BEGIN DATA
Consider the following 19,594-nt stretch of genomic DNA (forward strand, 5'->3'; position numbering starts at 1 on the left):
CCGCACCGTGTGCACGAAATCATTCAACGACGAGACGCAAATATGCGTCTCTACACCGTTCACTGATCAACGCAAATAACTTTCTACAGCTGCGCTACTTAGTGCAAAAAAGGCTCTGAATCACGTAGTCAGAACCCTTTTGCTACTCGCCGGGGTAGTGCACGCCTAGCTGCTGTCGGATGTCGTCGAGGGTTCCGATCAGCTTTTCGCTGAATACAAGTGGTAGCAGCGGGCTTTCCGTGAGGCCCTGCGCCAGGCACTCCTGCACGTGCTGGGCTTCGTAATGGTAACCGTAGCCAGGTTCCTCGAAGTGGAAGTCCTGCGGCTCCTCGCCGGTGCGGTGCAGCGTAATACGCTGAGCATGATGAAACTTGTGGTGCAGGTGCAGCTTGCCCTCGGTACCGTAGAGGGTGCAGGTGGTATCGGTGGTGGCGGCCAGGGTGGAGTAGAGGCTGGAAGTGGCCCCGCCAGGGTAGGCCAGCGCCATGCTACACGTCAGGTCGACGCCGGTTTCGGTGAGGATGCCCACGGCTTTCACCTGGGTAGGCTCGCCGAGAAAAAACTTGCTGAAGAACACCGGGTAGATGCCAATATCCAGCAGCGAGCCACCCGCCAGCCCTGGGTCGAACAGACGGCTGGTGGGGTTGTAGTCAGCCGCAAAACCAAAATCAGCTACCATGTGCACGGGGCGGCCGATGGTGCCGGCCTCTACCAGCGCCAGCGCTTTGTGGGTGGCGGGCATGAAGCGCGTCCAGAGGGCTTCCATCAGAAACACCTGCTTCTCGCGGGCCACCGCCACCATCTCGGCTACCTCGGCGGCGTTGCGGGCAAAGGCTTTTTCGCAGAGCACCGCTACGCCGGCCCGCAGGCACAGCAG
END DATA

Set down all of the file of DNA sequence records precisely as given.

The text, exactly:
Consider the following 19,594-nt stretch of genomic DNA (forward strand, 5'->3'; position numbering starts at 1 on the left):
CCGCACCGTGTGCACGAAATCATTCAACGACGAGACGCAAATATGCGTCTCTACACCGTTCACTGATCAACGCAAATAACTTTCTACAGCTGCGCTACTTAGTGCAAAAAAGGCTCTGAATCACGTAGTCAGAACCCTTTTGCTACTCGCCGGGGTAGTGCACGCCTAGCTGCTGTCGGATGTCGTCGAGGGTTCCGATCAGCTTTTCGCTGAATACAAGTGGTAGCAGCGGGCTTTCCGTGAGGCCCTGCGCCAGGCACTCCTGCACGTGCTGGGCTTCGTAATGGTAACCGTAGCCAGGTTCCTCGAAGTGGAAGTCCTGCGGCTCCTCGCCGGTGCGGTGCAGCGTAATACGCTGAGCATGATGAAACTTGTGGTGCAGGTGCAGCTTGCCCTCGGTACCGTAGAGGGTGCAGGTGGTATCGGTGGTGGCGGCCAGGGTGGAGTAGAGGCTGGAAGTGGCCCCGCCAGGGTAGGCCAGCGCCATGCTACACGTCAGGTCGACGCCGGTTTCGGTGAGGATGCCCACGGCTTTCACCTGGGTAGGCTCGCCGAGAAAAAACTTGCTGAAGAACACCGGGTAGATGCCAATATCCAGCAGCGAGCCACCCGCCAGCCCTGGGTCGAACAGACGGCTGGTGGGGTTGTAGTCAGCCGCAAAACCAAAATCAGCTACCATGTGCACGGGGCGGCCGATGGTGCCGGCCTCTACCAGCGCCAGCGCTTTGTGGGTGGCGGGCATGAAGCGCGTCCAGAGGGCTTCCATCAGAAACACCTGCTTCTCGCGGGCCACCGCCACCATCTCGGCTACCTCGGCGGCGTTGCGGGCAAAGGCTTTTTCGCAGAGCACCGCTACGCCGGCCCGCAGGCACAGCAG